This is a very interesting paper. Reminds me of HIGHLANDER for some reason... those guys lived for thousands of years and weren't even rich? They hadn't usurped control of vast econo-political empires? No hundred-generations-long family of bodyguards?

I think people would get pretty antsy when it became clear that the guy running their town was an immortal. If I were a 13th century peasant with a hankering for revolt and a touch of the plague, I would do terrible, terrible things to someone who was both immortal and rich. Probably best not to get too showy.

If a human line of descent can't do that, why should an immortal be able to do that?

Consistency? And, in fairness, human lines of descent have become monarchies, which worked out pretty well for a while.

This generalizes to the horizon problem: If at time k you only look ahead to time step m_k but have unlimited life span you will make infinitely large mistakes.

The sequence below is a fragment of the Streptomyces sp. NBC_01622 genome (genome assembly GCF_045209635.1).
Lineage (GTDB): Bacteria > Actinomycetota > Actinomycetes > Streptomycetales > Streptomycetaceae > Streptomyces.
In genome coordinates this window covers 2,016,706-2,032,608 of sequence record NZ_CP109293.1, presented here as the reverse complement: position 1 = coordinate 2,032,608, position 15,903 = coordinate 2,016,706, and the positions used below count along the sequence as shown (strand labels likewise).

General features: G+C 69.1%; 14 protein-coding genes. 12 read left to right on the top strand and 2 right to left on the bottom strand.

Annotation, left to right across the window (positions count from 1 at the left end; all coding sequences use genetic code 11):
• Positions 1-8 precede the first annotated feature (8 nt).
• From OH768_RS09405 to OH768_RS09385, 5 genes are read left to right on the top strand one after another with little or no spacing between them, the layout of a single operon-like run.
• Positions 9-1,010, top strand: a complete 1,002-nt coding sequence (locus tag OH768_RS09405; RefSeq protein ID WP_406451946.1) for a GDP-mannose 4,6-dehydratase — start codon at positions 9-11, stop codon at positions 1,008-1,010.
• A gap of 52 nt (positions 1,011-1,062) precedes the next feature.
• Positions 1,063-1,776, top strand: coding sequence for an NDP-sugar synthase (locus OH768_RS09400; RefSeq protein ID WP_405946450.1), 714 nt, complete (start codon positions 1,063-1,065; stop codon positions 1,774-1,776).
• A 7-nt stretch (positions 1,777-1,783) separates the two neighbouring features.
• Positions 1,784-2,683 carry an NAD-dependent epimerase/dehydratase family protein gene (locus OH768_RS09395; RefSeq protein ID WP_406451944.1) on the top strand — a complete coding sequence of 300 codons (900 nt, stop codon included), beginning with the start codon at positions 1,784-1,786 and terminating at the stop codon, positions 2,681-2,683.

If only the problem was that easy. Telling an agent to optimise a utility function over external world states - rather than a reward function - gets into the issue of how you tell a machine the difference between real and apparent utility - when all they have to go on is sensory data.

It isn't easy to get this right when you have a superintelligent agent working to drive a wedge between your best efforts, and the best possible efforts.

Could you explain more about why you're down on agent 1, and think agent 2 won't wirehead?

My first impression is that agent 1 will take its expected changes into account when trying to maximize the time-summed (current) utility function, and so it won't just purchase options it will never use, or similar "dumb stuff." On the other topic, the only way agent 2 can't wirehead is if there's no possible way for it to influence its likely future utility functions - otherwise it'll act to increase the probability that it chooses big, easy utility functions, and then it will choose same big easy utility functions, and then it's wireheaded.

I am pretty sure that Agent 2 will wirehead on the Simpleton Gambit, depending heavily on the number of time cycles to follow, the comparative advantage that can be gained from wireheading and the negative utility the current utility function assigns to the change.